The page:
medroxyprogesterone (Rx)

Brand and Other Names:DepoProvera, Depo-SubQ Provera 104, more...MPA, Provera
  • Print

Dosing & Uses

AdultPediatric

Dosage Forms & Strengths

tablet

  • 2.5mg
  • 5mg
  • 10mg

injectable IM suspension

  • 150mg/mL
  • 400mg/mL

prefilled syringe suspension

  • 104mg/0.65mL

Metastatic Endometrial Carcinoma

Depo-Provera only

Indicated for adjunctive therapy and palliative treatment of inoperable, recurrent, and metastatic endometrial carcinoma

400-1000 mg IM qWeek initially

Metastatic Renal Carcinoma

Depo-Provera only

Indicated for adjunctive therapy and palliative treatment of inoperable, recurrent, and metastatic renal carcinoma

400-1000 mg IM qWeek initially

Secondary Amenorrhea

Provera only

Indicated for secondary amenorrhea due to hormonal imbalance in the absence of organic pathology, such as fibroids or uterine cancer

5 or 10 mg PO qDay for 5-10 days; therapy may start at any time

Progestin withdrawal bleeding usually occurs within 3-7 days after discontinuing medroxyprogesterone

Abnormal Uterine Bleeding

Provera only

Indicated for abnormal uterine bleeding due to hormonal imbalance in the absence of organic pathology, such as fibroids or uterine cancer

5 or 10 mg PO qDay for 5-10 days; begin day 16 or 21 of the menstrual cycle

Progestin withdrawal bleeding usually occurs within 3-7 days after discontinuing medroxyprogesterone

Endometrial Hyperplasia Reduction

Provera only

Indicated for prevention of endometrial hyperplasia in nonhysterectomized postmenopausal women who are receiving daily oral conjugated estrogens 0.625-mg tablets

5 or 10 mg PO qDay for 12-14 consecutive days per month, in postmenopausal women receiving daily 0.625 mg conjugated estrogens, either beginning on the 1st day or 16th day of the cycle; start at the lowest dose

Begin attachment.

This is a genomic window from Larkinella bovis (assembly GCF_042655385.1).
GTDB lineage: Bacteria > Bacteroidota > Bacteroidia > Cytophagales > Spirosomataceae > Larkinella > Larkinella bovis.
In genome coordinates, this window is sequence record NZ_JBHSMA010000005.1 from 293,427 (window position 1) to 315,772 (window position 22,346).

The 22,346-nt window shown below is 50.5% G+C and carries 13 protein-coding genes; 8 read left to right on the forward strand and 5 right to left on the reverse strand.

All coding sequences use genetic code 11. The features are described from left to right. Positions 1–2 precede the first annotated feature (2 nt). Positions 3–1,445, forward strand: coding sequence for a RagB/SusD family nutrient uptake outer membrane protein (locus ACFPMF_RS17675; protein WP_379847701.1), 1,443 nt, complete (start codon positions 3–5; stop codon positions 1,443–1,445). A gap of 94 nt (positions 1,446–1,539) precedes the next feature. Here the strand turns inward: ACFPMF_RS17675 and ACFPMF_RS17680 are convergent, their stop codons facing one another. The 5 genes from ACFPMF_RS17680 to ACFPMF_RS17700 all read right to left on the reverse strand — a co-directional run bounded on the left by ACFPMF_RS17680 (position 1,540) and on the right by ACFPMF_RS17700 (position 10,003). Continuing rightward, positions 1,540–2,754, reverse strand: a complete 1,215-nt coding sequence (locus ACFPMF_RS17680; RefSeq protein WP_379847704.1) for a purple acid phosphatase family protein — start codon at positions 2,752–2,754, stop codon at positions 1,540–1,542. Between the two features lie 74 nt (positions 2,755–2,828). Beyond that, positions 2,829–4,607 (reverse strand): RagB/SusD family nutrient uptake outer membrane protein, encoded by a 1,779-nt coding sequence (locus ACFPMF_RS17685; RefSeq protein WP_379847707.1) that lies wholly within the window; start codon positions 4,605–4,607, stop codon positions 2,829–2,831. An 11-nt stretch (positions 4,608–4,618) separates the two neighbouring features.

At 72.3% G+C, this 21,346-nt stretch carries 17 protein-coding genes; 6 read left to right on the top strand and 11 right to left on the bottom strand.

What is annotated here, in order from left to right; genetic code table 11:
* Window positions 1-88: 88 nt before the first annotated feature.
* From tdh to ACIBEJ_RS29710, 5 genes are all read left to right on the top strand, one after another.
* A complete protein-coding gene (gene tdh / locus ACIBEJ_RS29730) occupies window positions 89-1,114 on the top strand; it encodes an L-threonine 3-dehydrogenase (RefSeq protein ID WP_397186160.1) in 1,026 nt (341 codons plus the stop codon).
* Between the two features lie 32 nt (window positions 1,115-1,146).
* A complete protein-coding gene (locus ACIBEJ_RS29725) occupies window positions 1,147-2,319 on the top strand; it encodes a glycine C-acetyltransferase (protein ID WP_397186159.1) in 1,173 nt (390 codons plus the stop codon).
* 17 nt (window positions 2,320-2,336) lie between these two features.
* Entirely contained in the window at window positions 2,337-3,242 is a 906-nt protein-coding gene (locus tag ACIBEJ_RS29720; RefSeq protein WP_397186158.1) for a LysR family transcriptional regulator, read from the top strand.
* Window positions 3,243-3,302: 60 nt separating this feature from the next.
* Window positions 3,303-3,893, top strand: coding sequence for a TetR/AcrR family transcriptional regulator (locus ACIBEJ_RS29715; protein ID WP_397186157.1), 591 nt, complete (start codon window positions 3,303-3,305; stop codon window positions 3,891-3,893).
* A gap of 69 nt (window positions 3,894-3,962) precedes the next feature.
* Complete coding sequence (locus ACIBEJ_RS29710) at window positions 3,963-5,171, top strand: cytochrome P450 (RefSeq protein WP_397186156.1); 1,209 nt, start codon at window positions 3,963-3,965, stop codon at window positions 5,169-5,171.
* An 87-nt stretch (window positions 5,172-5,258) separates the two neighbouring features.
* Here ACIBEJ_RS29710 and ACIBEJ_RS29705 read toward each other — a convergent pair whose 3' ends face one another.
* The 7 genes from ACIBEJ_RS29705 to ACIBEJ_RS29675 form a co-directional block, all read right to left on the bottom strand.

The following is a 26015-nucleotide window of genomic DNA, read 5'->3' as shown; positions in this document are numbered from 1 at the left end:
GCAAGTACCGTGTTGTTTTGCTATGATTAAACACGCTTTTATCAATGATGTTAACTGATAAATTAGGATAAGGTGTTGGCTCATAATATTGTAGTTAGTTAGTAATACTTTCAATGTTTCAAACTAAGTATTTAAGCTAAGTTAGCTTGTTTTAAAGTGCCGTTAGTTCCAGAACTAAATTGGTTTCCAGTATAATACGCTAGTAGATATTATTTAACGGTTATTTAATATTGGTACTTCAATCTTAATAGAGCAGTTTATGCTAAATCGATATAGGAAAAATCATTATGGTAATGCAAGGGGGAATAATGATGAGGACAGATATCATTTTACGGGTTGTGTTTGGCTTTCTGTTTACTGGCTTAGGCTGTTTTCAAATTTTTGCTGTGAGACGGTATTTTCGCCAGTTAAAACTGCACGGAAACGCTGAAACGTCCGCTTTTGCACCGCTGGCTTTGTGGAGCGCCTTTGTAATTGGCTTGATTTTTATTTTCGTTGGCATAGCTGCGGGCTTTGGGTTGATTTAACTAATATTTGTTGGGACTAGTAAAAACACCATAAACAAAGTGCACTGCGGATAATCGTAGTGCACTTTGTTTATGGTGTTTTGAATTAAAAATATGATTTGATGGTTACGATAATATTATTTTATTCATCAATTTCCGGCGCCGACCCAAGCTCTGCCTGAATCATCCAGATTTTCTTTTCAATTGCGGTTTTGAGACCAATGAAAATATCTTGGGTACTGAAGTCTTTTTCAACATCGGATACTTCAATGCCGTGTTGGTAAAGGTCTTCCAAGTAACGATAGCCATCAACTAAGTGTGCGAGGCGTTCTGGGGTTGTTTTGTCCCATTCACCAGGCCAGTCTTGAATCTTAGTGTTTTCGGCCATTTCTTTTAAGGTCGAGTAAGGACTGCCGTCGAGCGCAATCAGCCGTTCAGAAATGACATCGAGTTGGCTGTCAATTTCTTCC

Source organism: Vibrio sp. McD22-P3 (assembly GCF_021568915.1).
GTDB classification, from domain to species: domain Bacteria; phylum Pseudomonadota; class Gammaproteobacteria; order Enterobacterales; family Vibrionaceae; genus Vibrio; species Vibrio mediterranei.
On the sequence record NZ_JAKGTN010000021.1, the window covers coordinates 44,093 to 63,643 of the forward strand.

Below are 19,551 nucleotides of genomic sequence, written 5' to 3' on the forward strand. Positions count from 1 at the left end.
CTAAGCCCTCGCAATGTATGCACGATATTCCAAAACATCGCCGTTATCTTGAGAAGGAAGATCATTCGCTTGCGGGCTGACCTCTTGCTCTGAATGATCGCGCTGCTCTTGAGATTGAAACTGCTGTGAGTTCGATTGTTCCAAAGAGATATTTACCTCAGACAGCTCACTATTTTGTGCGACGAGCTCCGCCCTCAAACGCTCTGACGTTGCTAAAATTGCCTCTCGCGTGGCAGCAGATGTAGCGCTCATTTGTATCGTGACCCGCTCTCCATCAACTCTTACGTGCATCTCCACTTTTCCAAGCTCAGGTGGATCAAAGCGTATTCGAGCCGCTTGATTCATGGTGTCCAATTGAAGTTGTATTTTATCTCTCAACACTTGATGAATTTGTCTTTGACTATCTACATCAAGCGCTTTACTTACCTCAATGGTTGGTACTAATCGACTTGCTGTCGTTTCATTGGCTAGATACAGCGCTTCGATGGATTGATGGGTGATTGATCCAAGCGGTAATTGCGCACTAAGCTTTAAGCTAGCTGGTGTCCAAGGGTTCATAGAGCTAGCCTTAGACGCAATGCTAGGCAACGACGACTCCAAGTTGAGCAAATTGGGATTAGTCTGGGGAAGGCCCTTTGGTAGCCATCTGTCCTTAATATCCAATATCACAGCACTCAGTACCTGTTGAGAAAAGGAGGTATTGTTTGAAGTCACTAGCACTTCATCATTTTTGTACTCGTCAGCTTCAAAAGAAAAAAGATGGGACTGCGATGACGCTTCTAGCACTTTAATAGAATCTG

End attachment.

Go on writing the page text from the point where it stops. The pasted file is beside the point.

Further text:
Lowest effective dose has not been determined

Contraception

Depo-Provera SubQ 104 only

Indicated for prevention of pregnancy in females of reproductive potential

104 mg SC every 12-14 weeks

Sexually active women who have regular menses: Administer first injection only during the first 5 days of a normal menstrual period

Breastfeeding women: Administer first injection during or after the sixth postpartum week

Use for >2 years is not recommended (unless other birth control methods or medical therapies for endometriosis-associated pain are considered inadequate) due to the impact on bone mineral density (BMD) with long-term use

Endometriosis-Associated Pain

Depo-Provera SubQ 104 only

Indicated for prevention of pregnancy in females of reproductive potential

104 mg SC every 12-14 weeks

Sexually active women who have regular menses: Administer first injection only during the first 5 days of a normal menstrual period

Breastfeeding women: Administer first injection during or after the sixth postpartum week

Use for >2 years is not recommended (unless other birth control methods or medical therapies for endometriosis-associated pain are considered inadequate) due to the impact on bone mineral density (BMD) with long-term use

Immune Thrombocytopenic Purpura (Orphan)

Orphan indication sponsor

  • ZaBeCor Pharmaceutical Company, LLC; 821 Westview Street; Philadelphia, PA 19119

Dosage Modifications

Renal impairment

  • IM or PO: Not studied

Hepatic impairment

  • IM
    • Do not use by women with significant liver disease; discontinue if jaundice or disturbances of liver function occur
  • PO
    • Majority of medroxyprogesterone (MPA) is eliminated via hepatic metabolism
    • In patients with advanced liver disease, MPA disposition was significantly altered (reduced elimination)
    • In patients with fatty liver, the mean percent dose excreted in the 24-hr urine as intact MPA after a 10 mg or 100 mg dose was 7.3% and 6.4%, respectively

Dosing Considerations

Switching from another method of contraception to Depo-SubQ Provera 104

  • Combined hormonal contraceptives: Administer first SC injection within 7 days after the last day of using the combined hormonal contraceptive method (ie, within 7 days after taking the last active pill)
  • Implant: Administer the first SC injection on the day of implant removal